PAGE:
Now, one might think that such a day would put you off teaching. But for whatever reason, after meeting this student (Charlie, we'll call him), I was hooked.

For the next five years of my life, my calendar was flooded with subbing jobs, many of them accompanying Charlie. I got to see him grow, gradually becoming verbal and learning life skills, then moving on to middle school. By the time Charlie left, I had graduated with a Masters in Teaching and was looking for opportunities that would allow me to pursue full time the joy of interacting with individuals with special needs. At that time, I simply couldn’t imagine a life outside of teaching.

I got a full time job at a charter school in St. Louis, Missouri, first as a 4th grade teacher, and the following year as a Learning Support Specialist. I LOVED that job and that community with all my heart. I met educators that floored me with their compassion and ability to inspire, and I met students and families alike who I will love and cherish till the day I die. But then the novel coronavirus spread to the United States, forcing my district to go virtual. And, like so many other educators, I discovered that the demands of teaching, case-managing, coordinating, and all the invisible labors that come with being an educator were no longer sustainable. And confronting that, truly, broke my heart.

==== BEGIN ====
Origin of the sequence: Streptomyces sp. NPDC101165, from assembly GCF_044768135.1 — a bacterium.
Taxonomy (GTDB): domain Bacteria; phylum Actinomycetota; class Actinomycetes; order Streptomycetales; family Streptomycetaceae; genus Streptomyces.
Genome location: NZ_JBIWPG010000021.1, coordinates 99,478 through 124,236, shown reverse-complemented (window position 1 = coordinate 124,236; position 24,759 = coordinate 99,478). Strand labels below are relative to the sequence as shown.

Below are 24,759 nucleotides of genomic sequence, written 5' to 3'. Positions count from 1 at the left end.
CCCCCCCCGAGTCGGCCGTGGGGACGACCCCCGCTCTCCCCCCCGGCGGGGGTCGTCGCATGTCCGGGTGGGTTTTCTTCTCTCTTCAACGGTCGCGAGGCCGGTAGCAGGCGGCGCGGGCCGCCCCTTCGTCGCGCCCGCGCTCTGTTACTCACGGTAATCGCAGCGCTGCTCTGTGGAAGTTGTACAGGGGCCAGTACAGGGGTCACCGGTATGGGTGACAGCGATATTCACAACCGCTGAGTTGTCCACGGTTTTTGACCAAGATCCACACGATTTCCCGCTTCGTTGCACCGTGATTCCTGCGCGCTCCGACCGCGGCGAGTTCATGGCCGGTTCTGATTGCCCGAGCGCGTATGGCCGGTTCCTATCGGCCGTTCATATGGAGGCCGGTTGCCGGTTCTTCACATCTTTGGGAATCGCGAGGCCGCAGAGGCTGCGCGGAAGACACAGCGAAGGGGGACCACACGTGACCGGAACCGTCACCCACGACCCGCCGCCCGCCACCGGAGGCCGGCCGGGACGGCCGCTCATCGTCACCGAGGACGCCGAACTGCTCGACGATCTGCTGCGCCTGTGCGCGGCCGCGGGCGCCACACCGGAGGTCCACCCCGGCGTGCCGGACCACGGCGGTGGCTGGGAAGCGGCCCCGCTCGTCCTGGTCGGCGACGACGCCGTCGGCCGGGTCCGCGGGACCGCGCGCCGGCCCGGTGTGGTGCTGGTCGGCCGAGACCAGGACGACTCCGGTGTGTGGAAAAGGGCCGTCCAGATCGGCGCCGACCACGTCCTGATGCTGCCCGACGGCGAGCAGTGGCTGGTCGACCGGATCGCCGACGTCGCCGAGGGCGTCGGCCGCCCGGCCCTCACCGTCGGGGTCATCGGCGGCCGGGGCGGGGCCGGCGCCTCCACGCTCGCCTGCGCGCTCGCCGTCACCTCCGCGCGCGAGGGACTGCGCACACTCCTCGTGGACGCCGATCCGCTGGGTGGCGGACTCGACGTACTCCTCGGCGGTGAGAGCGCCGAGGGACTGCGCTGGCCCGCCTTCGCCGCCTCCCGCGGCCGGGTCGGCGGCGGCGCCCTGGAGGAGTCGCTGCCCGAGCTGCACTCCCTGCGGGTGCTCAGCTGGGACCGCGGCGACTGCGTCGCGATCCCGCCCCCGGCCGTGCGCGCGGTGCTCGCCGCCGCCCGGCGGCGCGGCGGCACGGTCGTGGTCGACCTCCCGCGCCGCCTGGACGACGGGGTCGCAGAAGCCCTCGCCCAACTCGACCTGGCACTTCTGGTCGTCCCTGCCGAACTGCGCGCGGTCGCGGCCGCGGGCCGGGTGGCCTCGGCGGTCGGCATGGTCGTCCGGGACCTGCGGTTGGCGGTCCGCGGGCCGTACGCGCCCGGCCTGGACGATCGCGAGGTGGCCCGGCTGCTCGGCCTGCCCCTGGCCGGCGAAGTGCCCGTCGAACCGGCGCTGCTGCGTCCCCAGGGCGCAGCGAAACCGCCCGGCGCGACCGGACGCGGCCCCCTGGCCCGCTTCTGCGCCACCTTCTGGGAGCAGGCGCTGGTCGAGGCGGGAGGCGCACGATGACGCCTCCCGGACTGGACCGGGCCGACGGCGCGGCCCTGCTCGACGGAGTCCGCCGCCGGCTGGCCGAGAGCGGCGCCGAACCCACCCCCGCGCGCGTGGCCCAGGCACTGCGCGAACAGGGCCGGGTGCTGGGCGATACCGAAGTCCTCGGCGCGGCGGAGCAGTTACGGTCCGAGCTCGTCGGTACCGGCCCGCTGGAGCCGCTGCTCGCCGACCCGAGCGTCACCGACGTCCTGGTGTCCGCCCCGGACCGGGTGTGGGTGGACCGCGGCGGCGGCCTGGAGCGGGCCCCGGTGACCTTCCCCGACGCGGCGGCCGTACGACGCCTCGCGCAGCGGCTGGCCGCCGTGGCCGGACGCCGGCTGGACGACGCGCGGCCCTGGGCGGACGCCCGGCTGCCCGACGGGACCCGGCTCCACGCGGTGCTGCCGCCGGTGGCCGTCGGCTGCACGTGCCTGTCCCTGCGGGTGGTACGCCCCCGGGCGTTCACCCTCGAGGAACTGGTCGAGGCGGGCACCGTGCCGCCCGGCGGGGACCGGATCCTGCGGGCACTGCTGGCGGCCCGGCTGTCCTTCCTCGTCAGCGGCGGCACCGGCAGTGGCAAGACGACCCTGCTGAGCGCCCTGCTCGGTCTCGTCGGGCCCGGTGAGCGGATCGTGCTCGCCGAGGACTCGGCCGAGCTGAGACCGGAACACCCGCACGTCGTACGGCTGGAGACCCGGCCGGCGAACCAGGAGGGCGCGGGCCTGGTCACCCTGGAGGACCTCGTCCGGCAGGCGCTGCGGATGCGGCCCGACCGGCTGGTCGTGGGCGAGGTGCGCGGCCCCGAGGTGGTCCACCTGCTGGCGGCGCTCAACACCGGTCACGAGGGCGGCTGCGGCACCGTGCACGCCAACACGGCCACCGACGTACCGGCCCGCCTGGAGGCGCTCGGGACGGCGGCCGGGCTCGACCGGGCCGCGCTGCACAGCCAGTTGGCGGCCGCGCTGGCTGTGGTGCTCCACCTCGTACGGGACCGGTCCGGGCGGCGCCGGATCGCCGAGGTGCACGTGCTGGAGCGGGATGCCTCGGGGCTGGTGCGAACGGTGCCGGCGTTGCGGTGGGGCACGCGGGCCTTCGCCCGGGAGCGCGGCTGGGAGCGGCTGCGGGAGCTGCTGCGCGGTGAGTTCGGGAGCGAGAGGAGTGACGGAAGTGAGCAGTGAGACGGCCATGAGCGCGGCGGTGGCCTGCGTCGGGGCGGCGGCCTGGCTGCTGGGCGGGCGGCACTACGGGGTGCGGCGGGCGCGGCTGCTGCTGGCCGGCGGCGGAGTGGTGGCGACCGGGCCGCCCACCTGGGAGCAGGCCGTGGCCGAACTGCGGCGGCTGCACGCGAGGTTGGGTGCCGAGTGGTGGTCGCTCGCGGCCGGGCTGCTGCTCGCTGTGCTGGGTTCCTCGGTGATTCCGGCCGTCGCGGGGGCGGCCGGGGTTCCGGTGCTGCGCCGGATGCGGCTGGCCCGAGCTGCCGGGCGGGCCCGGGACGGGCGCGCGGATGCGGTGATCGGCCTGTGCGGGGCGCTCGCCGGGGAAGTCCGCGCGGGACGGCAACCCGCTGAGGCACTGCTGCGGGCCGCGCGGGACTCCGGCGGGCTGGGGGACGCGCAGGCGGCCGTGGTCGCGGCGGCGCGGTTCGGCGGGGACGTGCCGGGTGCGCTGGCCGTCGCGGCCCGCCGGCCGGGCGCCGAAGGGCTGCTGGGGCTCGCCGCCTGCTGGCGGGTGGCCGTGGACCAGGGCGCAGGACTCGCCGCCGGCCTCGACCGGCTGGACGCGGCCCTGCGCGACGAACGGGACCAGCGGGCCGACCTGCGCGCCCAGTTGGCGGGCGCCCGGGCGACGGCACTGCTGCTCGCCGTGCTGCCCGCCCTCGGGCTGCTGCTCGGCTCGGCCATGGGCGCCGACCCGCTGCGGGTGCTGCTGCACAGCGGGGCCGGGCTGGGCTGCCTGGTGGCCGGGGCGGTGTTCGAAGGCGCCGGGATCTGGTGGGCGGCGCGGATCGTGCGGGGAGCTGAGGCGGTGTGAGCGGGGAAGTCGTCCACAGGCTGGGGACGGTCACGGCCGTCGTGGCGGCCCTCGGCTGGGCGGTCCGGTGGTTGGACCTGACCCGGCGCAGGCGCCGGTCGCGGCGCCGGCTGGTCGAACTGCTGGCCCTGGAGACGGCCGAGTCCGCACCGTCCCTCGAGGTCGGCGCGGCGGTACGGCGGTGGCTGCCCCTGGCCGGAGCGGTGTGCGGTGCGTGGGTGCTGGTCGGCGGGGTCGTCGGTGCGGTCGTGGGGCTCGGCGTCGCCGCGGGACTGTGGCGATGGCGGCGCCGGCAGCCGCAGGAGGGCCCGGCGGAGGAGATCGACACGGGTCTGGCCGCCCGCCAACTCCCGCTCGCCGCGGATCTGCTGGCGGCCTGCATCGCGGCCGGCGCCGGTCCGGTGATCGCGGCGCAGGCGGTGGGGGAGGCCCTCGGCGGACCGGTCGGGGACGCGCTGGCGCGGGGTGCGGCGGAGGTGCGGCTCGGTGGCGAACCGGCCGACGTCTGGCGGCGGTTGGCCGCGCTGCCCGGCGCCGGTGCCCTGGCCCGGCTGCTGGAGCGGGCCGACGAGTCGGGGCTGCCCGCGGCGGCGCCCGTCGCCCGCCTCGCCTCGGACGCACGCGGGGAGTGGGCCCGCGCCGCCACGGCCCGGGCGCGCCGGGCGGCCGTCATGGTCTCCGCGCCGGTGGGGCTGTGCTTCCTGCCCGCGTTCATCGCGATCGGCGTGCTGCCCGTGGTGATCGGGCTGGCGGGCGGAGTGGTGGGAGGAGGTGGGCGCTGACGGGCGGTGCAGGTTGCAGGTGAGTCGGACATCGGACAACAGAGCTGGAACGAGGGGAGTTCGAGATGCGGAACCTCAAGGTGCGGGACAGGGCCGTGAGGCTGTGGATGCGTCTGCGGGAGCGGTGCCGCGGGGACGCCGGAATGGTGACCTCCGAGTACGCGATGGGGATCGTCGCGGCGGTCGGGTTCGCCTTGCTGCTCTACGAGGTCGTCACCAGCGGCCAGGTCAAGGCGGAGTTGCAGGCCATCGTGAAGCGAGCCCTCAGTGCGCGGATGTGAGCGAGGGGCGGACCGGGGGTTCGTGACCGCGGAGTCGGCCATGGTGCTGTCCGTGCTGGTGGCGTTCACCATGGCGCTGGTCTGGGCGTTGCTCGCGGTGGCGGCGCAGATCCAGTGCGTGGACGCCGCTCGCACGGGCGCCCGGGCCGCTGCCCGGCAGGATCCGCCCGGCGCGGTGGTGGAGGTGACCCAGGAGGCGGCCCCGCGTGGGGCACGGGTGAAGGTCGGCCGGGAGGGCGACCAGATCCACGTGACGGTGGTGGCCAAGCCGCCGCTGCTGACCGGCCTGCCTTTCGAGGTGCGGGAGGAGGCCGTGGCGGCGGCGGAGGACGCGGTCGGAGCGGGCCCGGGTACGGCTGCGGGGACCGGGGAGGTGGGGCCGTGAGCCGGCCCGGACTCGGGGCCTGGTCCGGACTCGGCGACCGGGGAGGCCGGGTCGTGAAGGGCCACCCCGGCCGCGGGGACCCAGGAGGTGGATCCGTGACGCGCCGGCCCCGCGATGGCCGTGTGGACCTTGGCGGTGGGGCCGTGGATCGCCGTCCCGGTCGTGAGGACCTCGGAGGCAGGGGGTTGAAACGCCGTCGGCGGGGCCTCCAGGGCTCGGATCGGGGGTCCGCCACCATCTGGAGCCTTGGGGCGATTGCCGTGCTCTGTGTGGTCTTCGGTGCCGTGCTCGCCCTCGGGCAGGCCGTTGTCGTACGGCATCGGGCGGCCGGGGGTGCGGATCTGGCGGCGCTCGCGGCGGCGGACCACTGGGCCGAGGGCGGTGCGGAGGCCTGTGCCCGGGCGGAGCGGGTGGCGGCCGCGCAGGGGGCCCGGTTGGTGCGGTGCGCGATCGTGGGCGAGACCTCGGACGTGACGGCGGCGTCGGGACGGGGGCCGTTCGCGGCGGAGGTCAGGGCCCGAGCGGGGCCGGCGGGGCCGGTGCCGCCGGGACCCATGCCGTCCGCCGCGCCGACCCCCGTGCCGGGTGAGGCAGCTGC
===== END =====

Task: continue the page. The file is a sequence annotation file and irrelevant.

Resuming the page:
The "Great" Transition

As I began the painful process of transitioning out of the classroom, I turned to hobbies that could keep my mind engaged and off of the collective trauma our world was facing. And for whatever reason, the most engaging hobby for me was sewing.

While I had picked up a few projects over the years- pillows, shirts, pants- I still disliked sewing with a spiteful vengeance that kept me from pursuing more involved work. It was a means to an end. But, as our nation stayed inside and socially isolated for the duration of 2020, sewing became (if you’ll pardon the cliche) my saving grace. I delved into mid-century reproduction sewing, historical sewing, and the evolution of the textile industry. Making things with my hands, researching, sharing my discoveries- all of it kept me out of my own head and able to focus on the things that really mattered.